Northern Blot- Definition, Principle, Steps, Results, Applications
RNA is a type of nucleic acid that carries the genetic information from DNA to the protein synthesis machinery in the cell. RNA molecules can have different functions and structures, such as messenger RNA (mRNA), transfer RNA (tRNA), ribosomal RNA (rRNA), and microRNA (miRNA). The expression of RNA can vary depending on the cell type, tissue, developmental stage, and environmental conditions. Therefore, studying RNA can provide insights into the regulation of gene expression and the molecular mechanisms of various biological processes and diseases.
However, analyzing RNA can be challenging because RNA molecules are often present in low amounts and are easily degraded by enzymes called RNases. Moreover, RNA molecules can have different lengths and sequences, which makes it difficult to identify and separate them from a complex mixture. To overcome these challenges, molecular biologists have developed a technique called Northern blot, which allows the detection and quantification of specific RNA molecules among a mixture of RNA.
Northern blot is named after its similarity to another technique called Southern blot, which is used to analyze DNA. Northern blot involves four main steps:
- Separation of RNA on a denaturing gel by electrophoresis
- Transfer of RNA from gel to a nylon membrane by capillary action
- Immobilization of RNA on the membrane by UV cross-linking or baking
- Hybridization of the membrane with a labeled probe that is complementary to the target RNA sequence
The labeled probe can be detected by various methods, such as autoradiography, chemiluminescence, or fluorescence. The intensity and position of the signal on the membrane indicate the amount and size of the target RNA molecule in the sample.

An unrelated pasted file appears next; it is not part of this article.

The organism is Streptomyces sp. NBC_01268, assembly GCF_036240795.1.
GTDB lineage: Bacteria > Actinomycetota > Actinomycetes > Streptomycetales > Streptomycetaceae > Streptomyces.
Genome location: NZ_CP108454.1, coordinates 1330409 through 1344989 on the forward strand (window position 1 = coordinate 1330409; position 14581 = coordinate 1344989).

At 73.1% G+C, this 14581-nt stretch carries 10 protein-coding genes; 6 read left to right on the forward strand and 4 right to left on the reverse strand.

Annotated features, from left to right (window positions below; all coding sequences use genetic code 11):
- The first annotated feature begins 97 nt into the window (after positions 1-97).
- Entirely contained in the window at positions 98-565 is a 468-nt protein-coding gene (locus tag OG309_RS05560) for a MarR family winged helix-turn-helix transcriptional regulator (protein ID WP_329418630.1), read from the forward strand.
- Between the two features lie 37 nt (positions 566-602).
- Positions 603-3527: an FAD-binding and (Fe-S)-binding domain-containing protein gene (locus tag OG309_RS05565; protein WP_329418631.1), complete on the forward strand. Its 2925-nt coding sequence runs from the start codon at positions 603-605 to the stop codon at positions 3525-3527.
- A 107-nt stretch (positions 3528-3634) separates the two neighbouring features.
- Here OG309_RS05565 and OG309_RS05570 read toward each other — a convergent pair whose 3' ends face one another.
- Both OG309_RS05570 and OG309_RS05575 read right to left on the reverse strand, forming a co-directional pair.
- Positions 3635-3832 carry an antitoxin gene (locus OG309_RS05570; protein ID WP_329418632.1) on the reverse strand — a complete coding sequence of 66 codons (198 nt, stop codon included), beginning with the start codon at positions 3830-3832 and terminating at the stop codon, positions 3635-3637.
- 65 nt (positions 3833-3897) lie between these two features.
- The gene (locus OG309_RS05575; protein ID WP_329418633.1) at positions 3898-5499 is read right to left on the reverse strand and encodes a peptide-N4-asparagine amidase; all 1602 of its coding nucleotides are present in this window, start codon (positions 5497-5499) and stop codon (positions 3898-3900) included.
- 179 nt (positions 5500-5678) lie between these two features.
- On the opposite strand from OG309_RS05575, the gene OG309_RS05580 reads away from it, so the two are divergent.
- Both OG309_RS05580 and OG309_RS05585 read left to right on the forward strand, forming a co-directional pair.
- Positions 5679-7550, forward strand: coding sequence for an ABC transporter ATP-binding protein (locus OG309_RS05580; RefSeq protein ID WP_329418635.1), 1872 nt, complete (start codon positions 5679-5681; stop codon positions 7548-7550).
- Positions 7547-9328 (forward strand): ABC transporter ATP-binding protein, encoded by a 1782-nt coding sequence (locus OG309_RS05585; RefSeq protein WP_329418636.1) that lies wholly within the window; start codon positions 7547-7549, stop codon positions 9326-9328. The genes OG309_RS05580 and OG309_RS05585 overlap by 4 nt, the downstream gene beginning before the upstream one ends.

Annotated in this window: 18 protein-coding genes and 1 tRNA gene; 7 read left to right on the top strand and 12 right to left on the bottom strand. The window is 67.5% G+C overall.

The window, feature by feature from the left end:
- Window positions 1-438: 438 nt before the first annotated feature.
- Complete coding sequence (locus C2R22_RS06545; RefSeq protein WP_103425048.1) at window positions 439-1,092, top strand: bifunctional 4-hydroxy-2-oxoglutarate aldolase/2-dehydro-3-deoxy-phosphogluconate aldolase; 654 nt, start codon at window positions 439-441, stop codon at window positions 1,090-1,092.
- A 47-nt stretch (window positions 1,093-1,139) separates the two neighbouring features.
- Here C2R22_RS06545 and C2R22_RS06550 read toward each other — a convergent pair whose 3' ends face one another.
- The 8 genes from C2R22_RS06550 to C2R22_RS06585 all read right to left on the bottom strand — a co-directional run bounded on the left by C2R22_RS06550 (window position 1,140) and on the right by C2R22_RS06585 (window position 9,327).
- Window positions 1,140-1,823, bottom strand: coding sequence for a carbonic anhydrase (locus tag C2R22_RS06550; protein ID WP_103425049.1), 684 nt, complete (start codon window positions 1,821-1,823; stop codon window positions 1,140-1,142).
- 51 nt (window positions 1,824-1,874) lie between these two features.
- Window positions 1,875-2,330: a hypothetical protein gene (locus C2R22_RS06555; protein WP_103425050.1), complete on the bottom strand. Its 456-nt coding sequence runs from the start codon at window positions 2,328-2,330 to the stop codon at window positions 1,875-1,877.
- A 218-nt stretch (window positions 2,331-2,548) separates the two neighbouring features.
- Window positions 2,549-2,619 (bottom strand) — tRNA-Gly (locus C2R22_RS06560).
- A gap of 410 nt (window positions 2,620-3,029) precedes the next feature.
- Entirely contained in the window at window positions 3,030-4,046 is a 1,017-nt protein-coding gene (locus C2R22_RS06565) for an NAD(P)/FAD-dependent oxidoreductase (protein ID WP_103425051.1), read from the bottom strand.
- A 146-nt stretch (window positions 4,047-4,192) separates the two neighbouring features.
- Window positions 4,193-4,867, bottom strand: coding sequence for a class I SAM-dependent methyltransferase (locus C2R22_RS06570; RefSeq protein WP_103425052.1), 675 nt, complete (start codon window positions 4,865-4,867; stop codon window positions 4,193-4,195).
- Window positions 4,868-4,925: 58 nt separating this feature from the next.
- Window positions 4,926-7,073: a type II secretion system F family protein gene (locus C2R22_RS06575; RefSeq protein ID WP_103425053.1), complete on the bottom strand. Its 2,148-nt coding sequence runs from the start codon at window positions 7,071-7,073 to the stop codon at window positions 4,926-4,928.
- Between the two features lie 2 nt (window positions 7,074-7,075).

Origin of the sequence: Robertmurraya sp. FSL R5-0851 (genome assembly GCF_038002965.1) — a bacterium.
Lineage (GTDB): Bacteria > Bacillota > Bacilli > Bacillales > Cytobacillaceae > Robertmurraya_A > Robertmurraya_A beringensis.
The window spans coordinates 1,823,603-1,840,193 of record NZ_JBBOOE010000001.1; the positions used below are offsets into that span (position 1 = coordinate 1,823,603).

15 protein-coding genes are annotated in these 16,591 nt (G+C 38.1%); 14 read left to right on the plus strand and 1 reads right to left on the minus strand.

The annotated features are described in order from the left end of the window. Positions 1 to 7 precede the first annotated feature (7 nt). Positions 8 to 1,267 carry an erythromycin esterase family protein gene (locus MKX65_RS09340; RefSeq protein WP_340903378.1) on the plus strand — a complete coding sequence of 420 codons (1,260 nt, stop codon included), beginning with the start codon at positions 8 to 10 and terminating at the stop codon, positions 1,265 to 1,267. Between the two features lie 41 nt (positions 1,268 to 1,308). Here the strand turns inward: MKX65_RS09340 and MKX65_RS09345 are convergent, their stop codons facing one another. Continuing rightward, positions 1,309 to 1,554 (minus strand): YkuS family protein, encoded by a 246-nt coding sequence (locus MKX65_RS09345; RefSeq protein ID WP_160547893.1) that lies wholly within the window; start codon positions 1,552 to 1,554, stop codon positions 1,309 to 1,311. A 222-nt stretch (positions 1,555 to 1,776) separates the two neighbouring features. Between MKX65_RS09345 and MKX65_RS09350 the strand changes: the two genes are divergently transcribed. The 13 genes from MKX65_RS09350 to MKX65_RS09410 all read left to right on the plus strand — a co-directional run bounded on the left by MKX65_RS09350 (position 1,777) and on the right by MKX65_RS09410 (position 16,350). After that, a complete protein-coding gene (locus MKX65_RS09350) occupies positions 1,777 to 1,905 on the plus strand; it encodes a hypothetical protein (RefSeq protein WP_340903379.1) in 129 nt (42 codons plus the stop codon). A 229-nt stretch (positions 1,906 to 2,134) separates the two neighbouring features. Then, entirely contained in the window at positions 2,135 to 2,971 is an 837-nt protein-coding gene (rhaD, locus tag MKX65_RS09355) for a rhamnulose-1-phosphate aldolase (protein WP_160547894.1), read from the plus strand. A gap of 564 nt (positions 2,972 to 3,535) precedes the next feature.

Northern blot is a powerful technique that can be used for various purposes, such as:
- Identifying and characterizing different types of RNA molecules, such as mRNA, tRNA, rRNA, and miRNA
- Measuring the expression levels of specific genes in different tissues or cells
- Comparing the expression patterns of genes under different conditions or treatments
- Detecting mutations, deletions, insertions, or splicing variants in RNA sequences
- Studying the structure and function of RNA molecules
In this article, we will explain the principle, equipment, materials, steps, results, applications, and limitations of Northern blot in detail. We will also provide some examples and tips for performing this technique successfully.
The principle of the northern blot is based on the transfer of RNA molecules from a gel to a membrane, followed by the detection of specific RNA sequences using complementary probes.
The first step in northern blotting is to separate the RNA samples by size using gel electrophoresis. Since RNA molecules are single-stranded and can form secondary structures by base pairing, the electrophoresis is performed under denaturing conditions to ensure that the RNA molecules are fully extended and separated according to their length.
The second step is to transfer the separated RNA molecules from the gel to a nylon membrane. This can be done by capillary action or vacuum suction, using a buffer solution that facilitates the binding of RNA to the membrane. The nylon membrane is preferred over the nitrocellulose membrane because it has a higher affinity for RNA and can withstand harsh conditions.